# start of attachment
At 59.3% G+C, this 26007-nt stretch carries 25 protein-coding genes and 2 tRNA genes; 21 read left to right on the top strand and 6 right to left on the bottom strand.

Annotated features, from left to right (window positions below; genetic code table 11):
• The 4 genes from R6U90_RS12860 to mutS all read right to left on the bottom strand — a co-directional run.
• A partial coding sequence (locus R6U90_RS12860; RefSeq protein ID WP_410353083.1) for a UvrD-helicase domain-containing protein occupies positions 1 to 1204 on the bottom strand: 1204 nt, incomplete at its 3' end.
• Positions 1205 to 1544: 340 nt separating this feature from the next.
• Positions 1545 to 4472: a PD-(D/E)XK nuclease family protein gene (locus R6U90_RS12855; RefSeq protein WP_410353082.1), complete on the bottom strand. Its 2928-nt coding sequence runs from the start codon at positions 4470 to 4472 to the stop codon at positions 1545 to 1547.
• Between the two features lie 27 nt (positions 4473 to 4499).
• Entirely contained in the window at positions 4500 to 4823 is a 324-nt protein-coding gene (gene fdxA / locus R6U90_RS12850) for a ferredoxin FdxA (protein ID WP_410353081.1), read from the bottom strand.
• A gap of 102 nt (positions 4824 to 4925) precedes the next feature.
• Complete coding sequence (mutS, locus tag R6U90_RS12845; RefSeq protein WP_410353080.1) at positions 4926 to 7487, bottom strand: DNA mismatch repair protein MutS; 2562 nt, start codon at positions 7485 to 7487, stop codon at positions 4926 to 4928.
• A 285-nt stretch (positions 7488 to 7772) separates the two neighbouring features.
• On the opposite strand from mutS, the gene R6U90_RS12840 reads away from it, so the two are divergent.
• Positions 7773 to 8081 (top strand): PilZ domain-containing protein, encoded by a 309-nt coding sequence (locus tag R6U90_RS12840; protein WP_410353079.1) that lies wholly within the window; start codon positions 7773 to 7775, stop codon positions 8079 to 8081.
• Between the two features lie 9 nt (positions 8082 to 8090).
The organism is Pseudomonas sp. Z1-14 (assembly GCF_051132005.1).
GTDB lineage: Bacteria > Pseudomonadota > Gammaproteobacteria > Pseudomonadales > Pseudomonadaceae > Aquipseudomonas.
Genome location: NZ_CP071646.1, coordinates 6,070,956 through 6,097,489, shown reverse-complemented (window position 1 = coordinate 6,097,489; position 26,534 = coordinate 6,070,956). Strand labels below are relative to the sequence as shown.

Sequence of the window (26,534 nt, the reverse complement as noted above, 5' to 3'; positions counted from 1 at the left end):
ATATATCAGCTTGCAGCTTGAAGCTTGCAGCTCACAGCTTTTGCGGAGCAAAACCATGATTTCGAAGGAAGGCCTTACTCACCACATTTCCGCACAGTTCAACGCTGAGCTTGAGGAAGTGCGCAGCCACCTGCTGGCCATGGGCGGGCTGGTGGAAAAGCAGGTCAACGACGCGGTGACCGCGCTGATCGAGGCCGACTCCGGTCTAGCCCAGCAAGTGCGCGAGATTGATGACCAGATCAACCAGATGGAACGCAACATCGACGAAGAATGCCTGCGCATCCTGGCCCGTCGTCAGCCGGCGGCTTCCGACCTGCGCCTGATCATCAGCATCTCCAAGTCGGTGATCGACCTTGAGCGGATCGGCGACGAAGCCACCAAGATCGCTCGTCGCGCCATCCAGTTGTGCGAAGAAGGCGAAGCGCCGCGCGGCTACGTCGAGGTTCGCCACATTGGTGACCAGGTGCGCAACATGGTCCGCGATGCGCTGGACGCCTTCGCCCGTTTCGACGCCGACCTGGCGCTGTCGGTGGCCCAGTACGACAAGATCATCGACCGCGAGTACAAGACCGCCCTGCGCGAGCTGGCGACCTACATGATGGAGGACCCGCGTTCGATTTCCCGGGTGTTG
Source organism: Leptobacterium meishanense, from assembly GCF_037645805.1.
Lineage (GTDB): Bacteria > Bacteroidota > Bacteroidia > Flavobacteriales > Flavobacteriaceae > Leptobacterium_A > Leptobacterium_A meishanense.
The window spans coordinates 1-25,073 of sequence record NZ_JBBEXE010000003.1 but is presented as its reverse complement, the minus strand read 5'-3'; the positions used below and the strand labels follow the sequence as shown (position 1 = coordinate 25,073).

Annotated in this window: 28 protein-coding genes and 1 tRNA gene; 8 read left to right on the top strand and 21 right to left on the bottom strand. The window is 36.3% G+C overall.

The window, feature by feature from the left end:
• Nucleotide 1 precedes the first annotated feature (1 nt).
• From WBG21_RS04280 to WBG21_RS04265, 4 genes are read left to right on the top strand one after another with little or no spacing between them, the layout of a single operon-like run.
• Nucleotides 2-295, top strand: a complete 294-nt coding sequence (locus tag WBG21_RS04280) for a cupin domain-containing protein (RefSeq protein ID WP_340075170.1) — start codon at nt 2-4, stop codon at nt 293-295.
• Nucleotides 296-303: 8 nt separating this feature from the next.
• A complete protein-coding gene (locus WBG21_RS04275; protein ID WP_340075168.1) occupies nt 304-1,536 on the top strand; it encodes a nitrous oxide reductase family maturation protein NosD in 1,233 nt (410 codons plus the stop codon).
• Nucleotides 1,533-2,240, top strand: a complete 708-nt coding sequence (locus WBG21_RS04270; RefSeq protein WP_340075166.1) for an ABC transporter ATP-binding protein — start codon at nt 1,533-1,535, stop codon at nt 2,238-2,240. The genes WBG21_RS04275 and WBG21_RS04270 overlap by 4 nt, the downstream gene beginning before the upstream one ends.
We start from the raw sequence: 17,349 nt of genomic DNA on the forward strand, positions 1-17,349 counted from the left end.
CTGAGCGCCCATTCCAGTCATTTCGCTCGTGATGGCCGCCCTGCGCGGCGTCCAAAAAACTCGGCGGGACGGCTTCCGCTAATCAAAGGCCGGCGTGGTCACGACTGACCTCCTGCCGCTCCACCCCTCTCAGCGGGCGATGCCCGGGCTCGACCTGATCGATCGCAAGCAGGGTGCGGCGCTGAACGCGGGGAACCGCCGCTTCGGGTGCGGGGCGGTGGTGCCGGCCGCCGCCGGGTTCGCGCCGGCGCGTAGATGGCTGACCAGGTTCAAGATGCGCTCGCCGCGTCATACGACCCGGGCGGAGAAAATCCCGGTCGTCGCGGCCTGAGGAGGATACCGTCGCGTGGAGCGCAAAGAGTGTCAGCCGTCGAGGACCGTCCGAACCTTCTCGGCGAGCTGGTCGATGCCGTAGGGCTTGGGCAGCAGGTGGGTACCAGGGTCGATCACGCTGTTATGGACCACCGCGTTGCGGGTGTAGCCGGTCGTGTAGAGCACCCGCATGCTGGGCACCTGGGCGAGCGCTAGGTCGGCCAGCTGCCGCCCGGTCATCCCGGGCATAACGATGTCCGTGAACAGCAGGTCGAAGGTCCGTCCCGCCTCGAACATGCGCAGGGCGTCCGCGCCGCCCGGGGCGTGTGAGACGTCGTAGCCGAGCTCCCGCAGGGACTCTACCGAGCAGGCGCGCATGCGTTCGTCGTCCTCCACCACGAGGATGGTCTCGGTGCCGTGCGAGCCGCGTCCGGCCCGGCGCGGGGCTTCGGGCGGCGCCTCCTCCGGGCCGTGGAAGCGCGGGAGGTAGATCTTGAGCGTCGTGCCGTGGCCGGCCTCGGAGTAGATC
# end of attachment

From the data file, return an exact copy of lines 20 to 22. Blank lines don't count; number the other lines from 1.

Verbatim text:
Source organism: Leptobacterium meishanense, from assembly GCF_037645805.1.
Lineage (GTDB): Bacteria > Bacteroidota > Bacteroidia > Flavobacteriales > Flavobacteriaceae > Leptobacterium_A > Leptobacterium_A meishanense.
The window spans coordinates 1-25,073 of sequence record NZ_JBBEXE010000003.1 but is presented as its reverse complement, the minus strand read 5'-3'; the positions used below and the strand labels follow the sequence as shown (position 1 = coordinate 25,073).